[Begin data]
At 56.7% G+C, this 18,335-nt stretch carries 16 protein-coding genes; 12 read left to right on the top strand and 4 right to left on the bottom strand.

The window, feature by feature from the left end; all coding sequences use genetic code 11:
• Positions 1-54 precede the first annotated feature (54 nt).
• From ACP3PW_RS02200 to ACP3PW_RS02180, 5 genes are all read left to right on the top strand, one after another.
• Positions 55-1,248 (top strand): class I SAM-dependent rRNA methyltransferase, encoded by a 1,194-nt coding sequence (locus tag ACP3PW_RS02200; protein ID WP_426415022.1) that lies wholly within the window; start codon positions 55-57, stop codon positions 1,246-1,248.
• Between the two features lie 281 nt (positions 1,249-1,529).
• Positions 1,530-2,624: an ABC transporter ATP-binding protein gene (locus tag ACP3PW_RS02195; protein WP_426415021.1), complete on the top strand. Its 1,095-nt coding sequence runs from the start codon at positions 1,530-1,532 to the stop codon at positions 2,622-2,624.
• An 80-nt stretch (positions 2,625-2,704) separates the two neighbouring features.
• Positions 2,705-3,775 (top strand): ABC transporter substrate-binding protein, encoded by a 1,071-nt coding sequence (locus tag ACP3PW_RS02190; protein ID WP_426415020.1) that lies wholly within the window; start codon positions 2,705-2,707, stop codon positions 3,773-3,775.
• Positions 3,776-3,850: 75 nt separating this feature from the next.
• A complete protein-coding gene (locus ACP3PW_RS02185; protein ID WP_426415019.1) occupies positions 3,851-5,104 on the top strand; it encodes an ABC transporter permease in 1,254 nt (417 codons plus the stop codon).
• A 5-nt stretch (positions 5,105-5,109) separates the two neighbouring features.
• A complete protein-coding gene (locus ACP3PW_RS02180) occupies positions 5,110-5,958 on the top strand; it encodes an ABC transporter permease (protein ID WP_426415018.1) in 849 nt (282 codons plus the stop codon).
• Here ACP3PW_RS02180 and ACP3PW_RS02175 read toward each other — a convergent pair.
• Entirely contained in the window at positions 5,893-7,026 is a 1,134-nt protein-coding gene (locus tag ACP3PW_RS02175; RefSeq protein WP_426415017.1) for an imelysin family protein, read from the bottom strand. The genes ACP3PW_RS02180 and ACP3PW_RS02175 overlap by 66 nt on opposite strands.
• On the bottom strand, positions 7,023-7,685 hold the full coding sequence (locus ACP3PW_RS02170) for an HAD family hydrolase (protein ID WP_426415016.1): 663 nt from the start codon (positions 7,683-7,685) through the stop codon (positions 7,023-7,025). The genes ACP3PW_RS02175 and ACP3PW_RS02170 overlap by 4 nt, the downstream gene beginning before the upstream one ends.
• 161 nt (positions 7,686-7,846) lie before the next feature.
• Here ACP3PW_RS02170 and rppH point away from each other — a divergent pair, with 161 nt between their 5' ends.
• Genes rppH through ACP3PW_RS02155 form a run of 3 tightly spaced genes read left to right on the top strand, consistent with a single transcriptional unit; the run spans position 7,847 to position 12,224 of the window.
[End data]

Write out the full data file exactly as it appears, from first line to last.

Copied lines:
At 56.7% G+C, this 18,335-nt stretch carries 16 protein-coding genes; 12 read left to right on the top strand and 4 right to left on the bottom strand.

The window, feature by feature from the left end; all coding sequences use genetic code 11:
• Positions 1-54 precede the first annotated feature (54 nt).
• From ACP3PW_RS02200 to ACP3PW_RS02180, 5 genes are all read left to right on the top strand, one after another.
• Positions 55-1,248 (top strand): class I SAM-dependent rRNA methyltransferase, encoded by a 1,194-nt coding sequence (locus tag ACP3PW_RS02200; protein ID WP_426415022.1) that lies wholly within the window; start codon positions 55-57, stop codon positions 1,246-1,248.
• Between the two features lie 281 nt (positions 1,249-1,529).
• Positions 1,530-2,624: an ABC transporter ATP-binding protein gene (locus tag ACP3PW_RS02195; protein WP_426415021.1), complete on the top strand. Its 1,095-nt coding sequence runs from the start codon at positions 1,530-1,532 to the stop codon at positions 2,622-2,624.
• An 80-nt stretch (positions 2,625-2,704) separates the two neighbouring features.
• Positions 2,705-3,775 (top strand): ABC transporter substrate-binding protein, encoded by a 1,071-nt coding sequence (locus tag ACP3PW_RS02190; protein ID WP_426415020.1) that lies wholly within the window; start codon positions 2,705-2,707, stop codon positions 3,773-3,775.
• Positions 3,776-3,850: 75 nt separating this feature from the next.
• A complete protein-coding gene (locus ACP3PW_RS02185; protein ID WP_426415019.1) occupies positions 3,851-5,104 on the top strand; it encodes an ABC transporter permease in 1,254 nt (417 codons plus the stop codon).
• A 5-nt stretch (positions 5,105-5,109) separates the two neighbouring features.
• A complete protein-coding gene (locus ACP3PW_RS02180) occupies positions 5,110-5,958 on the top strand; it encodes an ABC transporter permease (protein ID WP_426415018.1) in 849 nt (282 codons plus the stop codon).
• Here ACP3PW_RS02180 and ACP3PW_RS02175 read toward each other — a convergent pair.
• Entirely contained in the window at positions 5,893-7,026 is a 1,134-nt protein-coding gene (locus tag ACP3PW_RS02175; RefSeq protein WP_426415017.1) for an imelysin family protein, read from the bottom strand. The genes ACP3PW_RS02180 and ACP3PW_RS02175 overlap by 66 nt on opposite strands.
• On the bottom strand, positions 7,023-7,685 hold the full coding sequence (locus ACP3PW_RS02170) for an HAD family hydrolase (protein ID WP_426415016.1): 663 nt from the start codon (positions 7,683-7,685) through the stop codon (positions 7,023-7,025). The genes ACP3PW_RS02175 and ACP3PW_RS02170 overlap by 4 nt, the downstream gene beginning before the upstream one ends.
• 161 nt (positions 7,686-7,846) lie before the next feature.
• Here ACP3PW_RS02170 and rppH point away from each other — a divergent pair, with 161 nt between their 5' ends.
• Genes rppH through ACP3PW_RS02155 form a run of 3 tightly spaced genes read left to right on the top strand, consistent with a single transcriptional unit; the run spans position 7,847 to position 12,224 of the window.